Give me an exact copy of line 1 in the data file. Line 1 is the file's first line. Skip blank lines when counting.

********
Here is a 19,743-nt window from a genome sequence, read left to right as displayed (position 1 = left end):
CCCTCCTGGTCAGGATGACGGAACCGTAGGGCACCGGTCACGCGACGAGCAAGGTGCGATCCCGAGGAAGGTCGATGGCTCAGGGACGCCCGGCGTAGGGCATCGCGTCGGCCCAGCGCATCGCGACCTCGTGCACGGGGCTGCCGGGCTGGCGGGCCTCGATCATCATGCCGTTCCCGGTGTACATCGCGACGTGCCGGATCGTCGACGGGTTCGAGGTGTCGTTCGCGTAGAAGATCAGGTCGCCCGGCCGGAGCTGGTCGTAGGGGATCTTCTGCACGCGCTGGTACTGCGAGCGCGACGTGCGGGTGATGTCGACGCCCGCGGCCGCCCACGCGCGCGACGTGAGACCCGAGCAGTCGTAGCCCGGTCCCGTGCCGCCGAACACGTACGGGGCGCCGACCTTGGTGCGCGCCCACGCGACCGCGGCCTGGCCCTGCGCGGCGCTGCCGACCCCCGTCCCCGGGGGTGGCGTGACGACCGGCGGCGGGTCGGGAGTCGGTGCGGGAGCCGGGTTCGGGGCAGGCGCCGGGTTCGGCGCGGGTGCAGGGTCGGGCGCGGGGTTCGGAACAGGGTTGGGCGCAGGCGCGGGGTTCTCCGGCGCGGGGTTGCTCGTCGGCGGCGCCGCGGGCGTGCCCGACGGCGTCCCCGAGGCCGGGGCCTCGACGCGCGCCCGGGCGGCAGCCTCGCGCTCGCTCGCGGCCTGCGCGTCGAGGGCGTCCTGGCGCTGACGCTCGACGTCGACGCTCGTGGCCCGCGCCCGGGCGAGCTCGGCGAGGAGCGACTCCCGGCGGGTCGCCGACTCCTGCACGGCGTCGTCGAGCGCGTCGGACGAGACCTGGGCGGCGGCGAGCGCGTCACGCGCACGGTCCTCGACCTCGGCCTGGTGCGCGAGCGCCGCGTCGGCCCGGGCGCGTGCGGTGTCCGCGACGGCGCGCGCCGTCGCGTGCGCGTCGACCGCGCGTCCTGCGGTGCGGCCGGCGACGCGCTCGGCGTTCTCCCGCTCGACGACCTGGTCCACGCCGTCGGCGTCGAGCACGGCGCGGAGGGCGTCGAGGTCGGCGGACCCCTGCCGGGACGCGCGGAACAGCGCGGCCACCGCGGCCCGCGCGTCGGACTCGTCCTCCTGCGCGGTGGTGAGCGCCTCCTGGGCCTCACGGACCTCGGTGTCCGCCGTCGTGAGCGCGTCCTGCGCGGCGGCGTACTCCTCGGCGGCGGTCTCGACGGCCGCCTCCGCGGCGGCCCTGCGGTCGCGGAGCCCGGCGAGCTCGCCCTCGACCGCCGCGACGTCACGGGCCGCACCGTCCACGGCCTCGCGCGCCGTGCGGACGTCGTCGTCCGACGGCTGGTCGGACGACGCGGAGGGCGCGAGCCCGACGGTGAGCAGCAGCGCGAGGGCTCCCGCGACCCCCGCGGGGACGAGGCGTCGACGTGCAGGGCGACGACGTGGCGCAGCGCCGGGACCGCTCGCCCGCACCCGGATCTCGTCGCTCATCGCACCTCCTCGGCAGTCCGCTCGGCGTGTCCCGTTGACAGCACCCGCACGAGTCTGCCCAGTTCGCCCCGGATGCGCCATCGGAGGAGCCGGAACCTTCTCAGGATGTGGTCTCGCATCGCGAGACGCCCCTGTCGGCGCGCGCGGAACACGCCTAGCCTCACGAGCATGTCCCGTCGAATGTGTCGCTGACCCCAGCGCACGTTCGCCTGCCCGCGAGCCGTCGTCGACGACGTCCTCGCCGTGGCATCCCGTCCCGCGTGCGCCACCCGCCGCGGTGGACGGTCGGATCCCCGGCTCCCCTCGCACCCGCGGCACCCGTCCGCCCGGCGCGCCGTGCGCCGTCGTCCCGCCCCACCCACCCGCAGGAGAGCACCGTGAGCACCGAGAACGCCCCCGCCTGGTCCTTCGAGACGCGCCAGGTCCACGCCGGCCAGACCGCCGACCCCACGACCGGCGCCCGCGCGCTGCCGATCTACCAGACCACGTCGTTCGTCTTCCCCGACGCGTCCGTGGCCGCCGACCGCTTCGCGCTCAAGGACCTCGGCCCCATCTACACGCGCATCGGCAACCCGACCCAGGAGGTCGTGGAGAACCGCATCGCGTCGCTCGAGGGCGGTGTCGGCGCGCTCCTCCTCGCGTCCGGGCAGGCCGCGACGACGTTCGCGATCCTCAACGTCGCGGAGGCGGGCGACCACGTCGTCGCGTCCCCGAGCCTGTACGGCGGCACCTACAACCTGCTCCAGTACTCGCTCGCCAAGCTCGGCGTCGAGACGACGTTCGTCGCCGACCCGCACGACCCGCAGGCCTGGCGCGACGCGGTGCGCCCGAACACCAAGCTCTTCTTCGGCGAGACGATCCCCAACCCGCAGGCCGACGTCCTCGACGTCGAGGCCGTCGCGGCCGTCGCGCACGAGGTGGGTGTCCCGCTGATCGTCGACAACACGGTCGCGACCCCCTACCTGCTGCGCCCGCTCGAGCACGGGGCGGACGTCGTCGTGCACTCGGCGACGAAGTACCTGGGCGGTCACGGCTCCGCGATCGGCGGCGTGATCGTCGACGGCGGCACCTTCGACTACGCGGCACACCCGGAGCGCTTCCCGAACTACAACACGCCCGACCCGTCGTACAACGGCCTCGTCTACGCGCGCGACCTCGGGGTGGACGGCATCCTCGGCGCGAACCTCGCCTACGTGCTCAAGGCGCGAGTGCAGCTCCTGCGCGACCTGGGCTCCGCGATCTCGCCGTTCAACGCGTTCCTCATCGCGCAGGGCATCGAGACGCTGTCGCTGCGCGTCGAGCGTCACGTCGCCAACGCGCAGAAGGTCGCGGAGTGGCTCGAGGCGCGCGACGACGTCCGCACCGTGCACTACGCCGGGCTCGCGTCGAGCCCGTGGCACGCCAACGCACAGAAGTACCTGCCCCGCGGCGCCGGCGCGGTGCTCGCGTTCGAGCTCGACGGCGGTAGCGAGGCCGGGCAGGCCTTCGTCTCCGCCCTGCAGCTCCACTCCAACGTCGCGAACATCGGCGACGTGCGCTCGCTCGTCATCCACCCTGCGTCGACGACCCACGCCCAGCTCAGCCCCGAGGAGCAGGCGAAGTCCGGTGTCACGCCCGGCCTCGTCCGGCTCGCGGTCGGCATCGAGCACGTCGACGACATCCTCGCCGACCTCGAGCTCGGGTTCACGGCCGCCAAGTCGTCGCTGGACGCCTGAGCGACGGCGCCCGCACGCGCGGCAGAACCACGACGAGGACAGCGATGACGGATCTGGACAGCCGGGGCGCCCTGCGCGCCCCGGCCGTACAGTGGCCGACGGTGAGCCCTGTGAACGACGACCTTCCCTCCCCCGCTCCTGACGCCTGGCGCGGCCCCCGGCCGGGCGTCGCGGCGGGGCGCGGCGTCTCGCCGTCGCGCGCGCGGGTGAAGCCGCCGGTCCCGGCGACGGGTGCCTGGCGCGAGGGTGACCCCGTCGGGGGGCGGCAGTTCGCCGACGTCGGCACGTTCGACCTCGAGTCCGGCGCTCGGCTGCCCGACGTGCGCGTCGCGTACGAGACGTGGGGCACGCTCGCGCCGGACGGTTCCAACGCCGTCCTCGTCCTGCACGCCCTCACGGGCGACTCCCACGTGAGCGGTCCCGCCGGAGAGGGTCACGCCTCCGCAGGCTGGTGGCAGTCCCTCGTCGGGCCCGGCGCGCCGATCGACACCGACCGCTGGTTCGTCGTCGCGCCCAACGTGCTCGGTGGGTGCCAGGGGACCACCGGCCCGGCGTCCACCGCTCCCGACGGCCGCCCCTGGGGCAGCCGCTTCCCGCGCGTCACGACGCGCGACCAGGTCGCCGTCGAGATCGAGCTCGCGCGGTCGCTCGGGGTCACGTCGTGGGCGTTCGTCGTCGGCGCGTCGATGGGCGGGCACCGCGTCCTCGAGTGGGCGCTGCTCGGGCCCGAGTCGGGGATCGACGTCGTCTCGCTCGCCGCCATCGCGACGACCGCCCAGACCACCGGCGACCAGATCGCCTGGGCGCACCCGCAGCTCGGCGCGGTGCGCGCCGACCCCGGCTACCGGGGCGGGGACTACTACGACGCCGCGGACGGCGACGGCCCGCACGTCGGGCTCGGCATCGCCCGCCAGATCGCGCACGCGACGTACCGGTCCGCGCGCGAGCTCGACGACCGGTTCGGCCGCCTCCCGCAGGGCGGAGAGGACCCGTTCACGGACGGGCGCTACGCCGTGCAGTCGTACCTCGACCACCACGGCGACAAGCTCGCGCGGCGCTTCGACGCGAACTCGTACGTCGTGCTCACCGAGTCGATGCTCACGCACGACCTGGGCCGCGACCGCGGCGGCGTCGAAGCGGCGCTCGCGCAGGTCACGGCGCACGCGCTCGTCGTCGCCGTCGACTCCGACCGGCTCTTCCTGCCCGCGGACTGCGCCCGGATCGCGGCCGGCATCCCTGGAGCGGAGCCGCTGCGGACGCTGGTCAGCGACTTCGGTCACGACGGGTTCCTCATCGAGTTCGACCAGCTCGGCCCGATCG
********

Here is a 19,743-nt window from a genome sequence, read left to right as displayed (position 1 = left end):